Logotipo librería Marcial Pons
Roots of war

Roots of war
wanting power, seeing threat, justifying force

  • ISBN: 9780199355587
  • Editorial: Oxford University Press
  • Lugar de la edición: Oxford. Reino Unido
  • Encuadernación: Cartoné
  • Medidas: 24 cm
  • Nº Pág.: 432
  • Idiomas: Inglés

Papel: Cartoné
35,60 €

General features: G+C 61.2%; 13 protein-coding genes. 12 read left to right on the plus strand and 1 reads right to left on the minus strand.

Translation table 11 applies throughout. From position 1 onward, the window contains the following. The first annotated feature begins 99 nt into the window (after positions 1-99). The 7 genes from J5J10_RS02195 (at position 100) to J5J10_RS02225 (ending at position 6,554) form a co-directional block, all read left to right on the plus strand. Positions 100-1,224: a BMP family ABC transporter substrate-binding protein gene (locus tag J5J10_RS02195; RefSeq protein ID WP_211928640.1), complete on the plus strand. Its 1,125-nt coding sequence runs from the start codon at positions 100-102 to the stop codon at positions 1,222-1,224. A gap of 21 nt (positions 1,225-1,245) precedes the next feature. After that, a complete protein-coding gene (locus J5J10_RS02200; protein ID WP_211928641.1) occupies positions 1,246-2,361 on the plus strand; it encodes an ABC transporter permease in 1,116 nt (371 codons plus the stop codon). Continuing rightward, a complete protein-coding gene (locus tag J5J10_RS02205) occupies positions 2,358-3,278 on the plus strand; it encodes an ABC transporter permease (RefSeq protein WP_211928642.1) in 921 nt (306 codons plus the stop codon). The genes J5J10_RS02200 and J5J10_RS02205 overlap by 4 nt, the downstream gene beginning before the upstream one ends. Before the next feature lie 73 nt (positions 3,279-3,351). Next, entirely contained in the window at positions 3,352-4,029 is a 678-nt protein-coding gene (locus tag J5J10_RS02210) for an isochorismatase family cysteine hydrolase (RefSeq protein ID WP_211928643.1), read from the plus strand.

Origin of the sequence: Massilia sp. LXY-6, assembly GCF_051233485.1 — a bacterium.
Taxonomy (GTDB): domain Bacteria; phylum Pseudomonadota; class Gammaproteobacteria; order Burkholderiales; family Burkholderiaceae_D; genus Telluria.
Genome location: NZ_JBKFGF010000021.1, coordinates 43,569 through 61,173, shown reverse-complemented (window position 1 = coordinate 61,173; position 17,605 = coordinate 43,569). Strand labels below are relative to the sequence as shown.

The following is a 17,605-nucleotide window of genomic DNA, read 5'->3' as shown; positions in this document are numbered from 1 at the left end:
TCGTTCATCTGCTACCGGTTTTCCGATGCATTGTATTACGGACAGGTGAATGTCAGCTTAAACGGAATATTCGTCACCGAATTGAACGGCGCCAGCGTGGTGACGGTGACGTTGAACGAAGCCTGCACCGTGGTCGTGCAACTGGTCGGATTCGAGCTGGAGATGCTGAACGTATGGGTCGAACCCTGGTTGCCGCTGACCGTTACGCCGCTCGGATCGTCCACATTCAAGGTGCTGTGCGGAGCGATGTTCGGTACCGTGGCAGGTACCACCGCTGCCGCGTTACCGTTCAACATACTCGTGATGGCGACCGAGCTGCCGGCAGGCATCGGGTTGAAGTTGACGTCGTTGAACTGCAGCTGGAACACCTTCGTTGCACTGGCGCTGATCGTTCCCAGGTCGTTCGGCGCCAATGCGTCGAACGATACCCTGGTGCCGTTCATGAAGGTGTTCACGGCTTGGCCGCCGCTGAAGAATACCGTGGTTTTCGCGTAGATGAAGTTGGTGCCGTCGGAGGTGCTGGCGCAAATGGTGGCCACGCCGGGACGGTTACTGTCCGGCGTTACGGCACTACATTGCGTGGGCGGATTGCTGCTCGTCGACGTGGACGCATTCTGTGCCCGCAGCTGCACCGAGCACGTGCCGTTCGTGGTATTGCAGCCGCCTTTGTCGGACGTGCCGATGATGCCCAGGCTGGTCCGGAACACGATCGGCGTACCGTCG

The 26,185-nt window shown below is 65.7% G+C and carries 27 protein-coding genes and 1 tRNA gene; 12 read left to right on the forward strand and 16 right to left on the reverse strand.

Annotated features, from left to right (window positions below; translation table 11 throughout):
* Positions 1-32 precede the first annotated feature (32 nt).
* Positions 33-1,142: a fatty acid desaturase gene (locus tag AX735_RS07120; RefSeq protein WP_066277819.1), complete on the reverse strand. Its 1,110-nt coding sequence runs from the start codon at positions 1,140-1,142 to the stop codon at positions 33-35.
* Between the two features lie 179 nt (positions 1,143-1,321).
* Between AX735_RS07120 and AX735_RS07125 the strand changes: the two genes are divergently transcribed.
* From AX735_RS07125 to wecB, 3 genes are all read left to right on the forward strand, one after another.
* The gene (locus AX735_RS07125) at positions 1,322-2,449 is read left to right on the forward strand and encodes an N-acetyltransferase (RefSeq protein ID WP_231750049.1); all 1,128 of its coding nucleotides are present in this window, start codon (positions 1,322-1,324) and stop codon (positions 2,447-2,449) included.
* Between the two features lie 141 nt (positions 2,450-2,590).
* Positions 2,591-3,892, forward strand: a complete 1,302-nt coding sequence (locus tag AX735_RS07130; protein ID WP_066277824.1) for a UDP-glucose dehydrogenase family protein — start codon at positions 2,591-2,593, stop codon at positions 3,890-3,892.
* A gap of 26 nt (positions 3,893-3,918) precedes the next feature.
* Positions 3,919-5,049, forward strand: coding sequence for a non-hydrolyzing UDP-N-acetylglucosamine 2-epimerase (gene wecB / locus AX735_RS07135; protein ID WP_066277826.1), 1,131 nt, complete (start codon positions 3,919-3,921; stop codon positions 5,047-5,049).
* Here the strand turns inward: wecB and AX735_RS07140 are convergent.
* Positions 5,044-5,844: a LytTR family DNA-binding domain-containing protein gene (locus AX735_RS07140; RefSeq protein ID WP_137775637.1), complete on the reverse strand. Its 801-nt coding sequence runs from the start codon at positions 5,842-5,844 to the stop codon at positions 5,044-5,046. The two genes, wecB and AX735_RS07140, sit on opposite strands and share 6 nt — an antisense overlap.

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Ever since Thucydides pondered reasons for the outbreak of the Peloponnesian War, writers, philosophers, and social scientists have all tried to identify and catalog factors that promote conflict escalation. Historians emphasize path-dependencies: the future grows out of the past, hence tomorrow's wars are rooted in yesterday's conflicts. Political scientists attend to changes in power balance or domestic political forces. All of these causes, however, are constructed by human beings and involve the memories, emotions, and motives of both the leaders and the led. In July 1914, the long peace of the great European powers was shattered when the Sarajevo assassinations quickly escalated to a world war that few ever anticipated. In contrast, at the height of the Cold War, the Cuban Missile Crisis could have easily plunged us into a thermonuclear world war, but was ultimately peacefully resolved. Why? In Roots of War: Wanting Power, Seeing Threat, Justifying Force, author David G. Winter identifies the three psychological factors that contributed to the differences in these historical outcomes: the desire for power (power motivation), exaggerated perception of the opponent's threat, and justification for using military power and force. As Winter illustrates, several different lines of research establish how these three factors lead to escalation and war: the role of power motivation is demonstrated by comparative content analysis of documents (i.e. diplomatic communications, leaders' speeches, and media coverage) from crises that escalated to war versus similar events that did not; case studies of several American and British wars; and analysis of "new wars" (i.e. civil unrest, state-sponsored violence, and terrorism). Drawing on this research, Roots of War is a powerful testament to the roles of power and the preservation of peace, and demonstrates their enormous influence in diplomatic interventions in the past and present-day.


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